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By: Louisa Schibli & Janice Shade

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2016-05-23

Investing in the Local Economy

Local Investing

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The authors of this blog post - Louisa Schibli and Janice Shade - are co-founders of Milk Money L3C, a Vermont low-profit limited liability company that supports local investment, entrepreneurship, and small business through its local investment platform, educational and networking resources, and services for investors and entrepreneurs. 

How Individuals Can Build Business to Support Community Prosperity

Imagine that you are a small business owner with a growing business.  At some point, you might need outside funding to add new equipment, to open a new location, or to build your team of trusted employees. Your first thought is probably to seek traditional sources such as a credit union or bank for a loan, but you’ve also heard about alternative financing resources.  In your research, you discover a way for your friends, customers, and other community members to provide the money you need – a way that also strengthens the local economy.

The scenario described above is possible in Vermont today. Due to revisions to Vermont securities regulations, referred to as the Vermont Small Business Offering (VSBO), Vermont businesses can raise up to $2 million in capital by selling securities in their company to in-state investors. The revisions make it easier for non-accredited Vermonters to invest up to $10,000 in a single business, and allow some high net-worth individuals to purchase unlimited equity.

What is the difference between non-accredited and accredited investors? Accredited investors have a net worth of at least one million dollars, excluding the value of their home, or have an income of at least $200,000 each year for at least two years. Non-accredited investors don’t meet the requirements to be an accredited investor; essentially, all Vermonters are non-accredited. Prior to VSBO, Vermonters (non-accredited investors) could not invest in their neighbors. With VSBO, they can.

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A Win/Win Scenario for Business and Community

Now consider how the money your business makes could circulate into the community: Using the capital you have received from a local investor, you are able to hire and pay more employees; one of your employees contracts a Vermont builder to construct a new home; the builder uses the income to purchase new equipment and take on a new employee to run it; the contractor’s new employee can now afford ballet lessons for his daughter. As you can see, one small investment can lead to a string of investments that build local wealth and enable the entire community to prosper.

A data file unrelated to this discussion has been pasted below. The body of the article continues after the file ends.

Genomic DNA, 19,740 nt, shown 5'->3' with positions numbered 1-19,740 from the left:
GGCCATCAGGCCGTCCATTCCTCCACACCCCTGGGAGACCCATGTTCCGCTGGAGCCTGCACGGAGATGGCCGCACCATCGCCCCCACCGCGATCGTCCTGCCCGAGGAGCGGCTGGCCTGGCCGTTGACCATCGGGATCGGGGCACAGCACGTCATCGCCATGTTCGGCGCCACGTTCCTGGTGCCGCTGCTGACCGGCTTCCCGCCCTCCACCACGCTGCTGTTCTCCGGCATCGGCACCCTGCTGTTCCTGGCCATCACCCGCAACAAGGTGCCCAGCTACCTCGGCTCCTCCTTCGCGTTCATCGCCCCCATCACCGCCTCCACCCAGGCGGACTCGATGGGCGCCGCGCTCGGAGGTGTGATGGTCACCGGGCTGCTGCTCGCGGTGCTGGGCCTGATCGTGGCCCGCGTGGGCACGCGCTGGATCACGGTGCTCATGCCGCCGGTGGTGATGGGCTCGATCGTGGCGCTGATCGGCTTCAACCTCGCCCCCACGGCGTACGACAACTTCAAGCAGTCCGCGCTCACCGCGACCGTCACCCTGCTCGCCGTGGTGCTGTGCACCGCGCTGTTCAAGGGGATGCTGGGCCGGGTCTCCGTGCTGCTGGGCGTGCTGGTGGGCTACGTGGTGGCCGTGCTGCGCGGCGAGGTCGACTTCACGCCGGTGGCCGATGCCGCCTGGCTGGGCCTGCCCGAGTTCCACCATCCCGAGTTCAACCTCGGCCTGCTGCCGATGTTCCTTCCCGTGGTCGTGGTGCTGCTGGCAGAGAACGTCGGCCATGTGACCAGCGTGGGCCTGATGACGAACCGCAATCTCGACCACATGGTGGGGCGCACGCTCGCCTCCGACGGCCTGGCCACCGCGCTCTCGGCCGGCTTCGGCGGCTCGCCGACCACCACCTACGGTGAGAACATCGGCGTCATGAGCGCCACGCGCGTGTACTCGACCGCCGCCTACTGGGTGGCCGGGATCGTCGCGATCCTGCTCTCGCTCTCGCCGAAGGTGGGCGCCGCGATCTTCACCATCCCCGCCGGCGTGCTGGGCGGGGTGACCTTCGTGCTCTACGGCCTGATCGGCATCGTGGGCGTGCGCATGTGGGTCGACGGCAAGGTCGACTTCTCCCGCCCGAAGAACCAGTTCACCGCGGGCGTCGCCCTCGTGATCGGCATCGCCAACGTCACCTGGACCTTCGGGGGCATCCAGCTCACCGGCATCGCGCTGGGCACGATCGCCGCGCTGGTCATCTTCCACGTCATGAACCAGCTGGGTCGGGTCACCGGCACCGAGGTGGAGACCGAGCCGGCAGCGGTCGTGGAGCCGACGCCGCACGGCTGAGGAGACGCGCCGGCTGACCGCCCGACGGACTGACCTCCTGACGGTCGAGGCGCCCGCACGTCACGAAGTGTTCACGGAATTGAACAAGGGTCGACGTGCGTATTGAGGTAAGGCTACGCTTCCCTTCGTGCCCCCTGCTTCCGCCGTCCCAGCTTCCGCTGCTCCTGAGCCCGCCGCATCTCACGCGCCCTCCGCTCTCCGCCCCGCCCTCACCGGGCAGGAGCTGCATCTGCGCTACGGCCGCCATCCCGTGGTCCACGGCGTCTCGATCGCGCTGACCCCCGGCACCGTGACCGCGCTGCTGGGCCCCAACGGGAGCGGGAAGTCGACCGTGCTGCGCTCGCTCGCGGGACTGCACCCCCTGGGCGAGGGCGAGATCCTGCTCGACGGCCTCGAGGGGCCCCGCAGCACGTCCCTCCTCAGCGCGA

According to Amy Cortese, who is best known for her book Locavesting: The Revolution in Local Investing and How to Profit from It, communities thrive when their members invest in small local businesses rather than in larger corporations. Her point is that “ownership matters” because businesses with local owners are stakeholders in the community. They provide jobs, products, and services to the local community and often spend their money within the community.

The American Independent Business Alliance notes that “on average, 48 percent of each purchase at local independent businesses was recirculated locally, compared to less than 14 percent of purchases at chain stores.” They refer to this as the “multiplier effect” of local business, which occurs as a result of three main actions: businesses spending locally in order to operate their business, businesses spending locally with other businesses, and consumers spending locally.

To increase the circulation of money within your community, you can get more creative with local investing. You might design your portfolio so that all of your investments support local companies, place your money in your locally owned credit union or other financial institution, donate to local charities, purchase items that are made or grown locally, donate to a local business through a crowdfunding platform like Kickstarter, or create other opportunities within your region to promote local spending.

Whichever path you take, investing locally will also be more likely to increase your joy. The local investments you make are likely to bring you closer to other members of your community. You may also be more likely to invest in companies, products, and services that make a positive social or environmental impact. Being closer in geography to the businesses you support enables you greater insight into their values and ethics, which may help you determine how your money will be best spent.

Are you interested in investing locally? Check out Milk Money, where local investors and entrepreneurs help each other prosper.

 

Take Me to Milk Money

 

NOTE: Our content is intended to be used and must be used for informational purposes only. It is very important to do your own analysis before making any investment based on your own personal circumstances. You should take independent financial advice from a professional in connection with, or independently research and verify, any information that you find on our Website and wish to rely upon, whether for the purpose of making an investment decision or otherwise.

About Louisa Schibli & Janice Shade

Louisa Schibli and Janice Shade are co-founders of Milk Money L3C, a Vermont low-profit limited liability company that supports local investment, entrepreneurship, and small business through its local investment platform, educational and networking resources, and services for investors and entrepreneurs.